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The impact of tax planning and corporate governance on firms’ value in East Africa.

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The study investigated the impact of tax planning on the value of listed firms in East African countries (EACs). Further, it examined the moderating influence of corporate governance on the relationship between tax planning and firm value. The data collected involved 99 firms listed on the capital markets of three EACs: Tanzania, Kenya and Uganda. The study used unbalanced panel data reflecting twelve years from 2008 to 2019. The research had four separate objectives. Regarding the first objective, the empirical findings revealed the existence of tax planning activities amongst the firms listed in EACs. The results showed a gradual increase in the tax planning activities in EACs during the twelve years represented. The study’s findings concerning the second objective showed that firm size, profitability, and age significantly influenced the level of tax planning in EACs. Moreover, these results suggested that large, more profitable, and older firms were less tax aggressive. Regarding corporate governance mechanisms, the findings were that large board size, an increase in directors’ compensations and ownership concentration increased the tax planning aggressiveness of the firms. The results further demonstrated that specific institutional arrangements in a country, such as management quality, culture, regulations, ethics and auditing quality, significantly impacted the firms' tax planning activities. Regarding the third objective, the findings showed that tax planning negatively impacted firm value. Lastly, concerning the fourth objective, the results established that the strength of corporate governance had a significant moderating influence on the relationship between tax planning and firm value. The study concludes that firms that engage in better tax planning practices can generate higher firm value when good corporate governance systems are in place. The researcher recommends higher transparency in firms’ tax-planning activities because they can potentially increase a firm's value. The study contributes to knowledge since there is a general dearth of published research studies that estimate the associations between tax planning, corporate governance and firm value in emerging economies. This thesis makes several recommendations from the study concerning tax planning activities to guide governments, managers, practitioners and shareholders of firms in emerging economies.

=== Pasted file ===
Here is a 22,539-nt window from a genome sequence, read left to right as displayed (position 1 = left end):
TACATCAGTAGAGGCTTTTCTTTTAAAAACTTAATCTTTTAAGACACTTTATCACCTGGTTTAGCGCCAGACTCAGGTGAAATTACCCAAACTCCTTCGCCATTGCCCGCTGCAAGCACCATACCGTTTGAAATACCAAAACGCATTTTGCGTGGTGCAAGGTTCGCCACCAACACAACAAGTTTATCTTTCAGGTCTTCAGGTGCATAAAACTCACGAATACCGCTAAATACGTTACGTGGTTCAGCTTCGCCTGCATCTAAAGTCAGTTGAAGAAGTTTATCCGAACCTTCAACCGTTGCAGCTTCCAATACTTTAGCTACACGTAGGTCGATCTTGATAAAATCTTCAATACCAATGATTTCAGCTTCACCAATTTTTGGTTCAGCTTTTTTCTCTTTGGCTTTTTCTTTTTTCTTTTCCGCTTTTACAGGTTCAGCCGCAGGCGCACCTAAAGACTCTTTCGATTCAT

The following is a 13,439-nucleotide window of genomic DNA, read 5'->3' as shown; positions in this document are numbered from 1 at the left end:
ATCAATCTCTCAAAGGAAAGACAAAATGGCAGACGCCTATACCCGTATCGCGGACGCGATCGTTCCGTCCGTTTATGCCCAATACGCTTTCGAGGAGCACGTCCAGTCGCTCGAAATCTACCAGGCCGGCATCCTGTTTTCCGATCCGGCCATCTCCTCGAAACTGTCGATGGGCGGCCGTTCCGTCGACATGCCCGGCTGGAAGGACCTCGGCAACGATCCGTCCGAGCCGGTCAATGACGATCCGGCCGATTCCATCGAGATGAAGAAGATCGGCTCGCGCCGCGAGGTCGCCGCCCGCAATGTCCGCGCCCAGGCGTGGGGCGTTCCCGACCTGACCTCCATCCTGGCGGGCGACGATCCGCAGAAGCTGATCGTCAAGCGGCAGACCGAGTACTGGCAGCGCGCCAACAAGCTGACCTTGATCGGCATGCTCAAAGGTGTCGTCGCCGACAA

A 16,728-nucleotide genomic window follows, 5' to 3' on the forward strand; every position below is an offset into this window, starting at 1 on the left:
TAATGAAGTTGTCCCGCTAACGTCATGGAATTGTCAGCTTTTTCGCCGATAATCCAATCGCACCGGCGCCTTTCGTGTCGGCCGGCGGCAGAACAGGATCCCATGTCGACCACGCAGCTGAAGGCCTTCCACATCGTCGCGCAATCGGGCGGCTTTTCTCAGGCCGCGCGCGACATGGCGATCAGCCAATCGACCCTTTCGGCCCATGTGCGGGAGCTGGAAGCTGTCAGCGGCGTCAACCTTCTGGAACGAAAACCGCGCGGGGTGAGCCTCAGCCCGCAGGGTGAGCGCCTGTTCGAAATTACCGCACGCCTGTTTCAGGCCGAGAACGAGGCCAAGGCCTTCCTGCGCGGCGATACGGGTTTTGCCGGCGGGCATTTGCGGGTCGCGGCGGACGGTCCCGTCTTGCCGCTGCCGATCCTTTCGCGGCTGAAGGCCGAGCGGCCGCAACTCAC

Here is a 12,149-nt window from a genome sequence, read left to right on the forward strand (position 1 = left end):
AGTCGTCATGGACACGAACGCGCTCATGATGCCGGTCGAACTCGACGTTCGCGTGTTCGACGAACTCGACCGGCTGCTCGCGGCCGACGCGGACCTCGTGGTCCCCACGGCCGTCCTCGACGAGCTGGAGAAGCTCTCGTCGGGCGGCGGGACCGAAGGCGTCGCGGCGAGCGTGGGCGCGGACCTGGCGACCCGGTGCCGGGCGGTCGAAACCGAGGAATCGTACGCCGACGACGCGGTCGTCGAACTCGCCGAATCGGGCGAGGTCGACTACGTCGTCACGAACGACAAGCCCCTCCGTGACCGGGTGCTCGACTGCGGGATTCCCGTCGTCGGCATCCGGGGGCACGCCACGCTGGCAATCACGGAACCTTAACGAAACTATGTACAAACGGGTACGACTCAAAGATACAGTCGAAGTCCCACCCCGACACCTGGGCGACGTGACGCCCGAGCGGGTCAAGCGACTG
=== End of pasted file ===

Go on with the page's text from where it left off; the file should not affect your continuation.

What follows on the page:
Doctoral Degree. University of KwaZulu-Natal, Durban.